1. Functions of CRP in pneumococcal infections: In vitro, CRP binds to cell wall C-polysaccharide on Streptococcus pneumoniae and subsequently activates the complement system in serum. In murine models of infection, human CRP is protective against lethal infection with S. pneumoniae. Our long-term goal is to define the mechanisms by which CRP protects against pneumococcal infection in mice. How does CRP, directly or indirectly, act on the bacterial surfaces to kill them? We are testing the hypothesis that the activation and recruitment of the complement components on the pneumococcal surface, subsequent to the binding of CRP to pneumococci, participate in CRP-mediated protection of mice from pneumococcal infection.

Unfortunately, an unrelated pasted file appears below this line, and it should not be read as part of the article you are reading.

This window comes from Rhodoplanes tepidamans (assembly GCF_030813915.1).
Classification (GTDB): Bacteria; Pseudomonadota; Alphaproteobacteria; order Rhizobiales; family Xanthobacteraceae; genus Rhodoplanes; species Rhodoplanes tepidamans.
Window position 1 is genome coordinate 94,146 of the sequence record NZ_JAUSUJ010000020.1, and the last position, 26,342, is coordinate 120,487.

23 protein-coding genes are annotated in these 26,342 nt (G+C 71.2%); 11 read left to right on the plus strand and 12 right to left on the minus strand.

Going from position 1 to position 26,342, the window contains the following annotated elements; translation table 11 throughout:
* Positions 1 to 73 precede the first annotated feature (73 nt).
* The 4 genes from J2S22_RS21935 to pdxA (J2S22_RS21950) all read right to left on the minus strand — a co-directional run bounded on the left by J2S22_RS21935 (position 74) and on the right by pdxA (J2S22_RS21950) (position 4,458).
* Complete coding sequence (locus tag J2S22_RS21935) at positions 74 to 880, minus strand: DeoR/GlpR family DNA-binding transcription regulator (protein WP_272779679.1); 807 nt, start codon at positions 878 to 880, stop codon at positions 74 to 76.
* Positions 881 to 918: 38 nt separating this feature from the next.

2. Functions of CRP in atherosclerosis: CRP is transported from the circulation to the arterial wall and localizes with modified low-density lipoproteins (LDL) in human atherosclerotic lesions, consistent with its capability of CRP to bind to modified forms of LDL in vitro. Recently, CRP was shown to be functioning as an atheroprotective molecule in a mouse model of human atherosclerosis. The mechanism of action of CRP, however, in the uptake of modified atherogenic LDL by macrophages, in the formation of foam cells, and in the development of atherosclerosis are not known. To define the possible role of CRP-LDL interactions in the pathogenesis of atherosclerosis, we are investigating the role of CRP in the uptake of LDL by human macrophages to form LDL-loaded macrophage foam cells, the sites on CRP required for binding to modified forms of LDL, and the role of CRP in atherosclerotic lesions formed in mouse models of human atherosclerosis.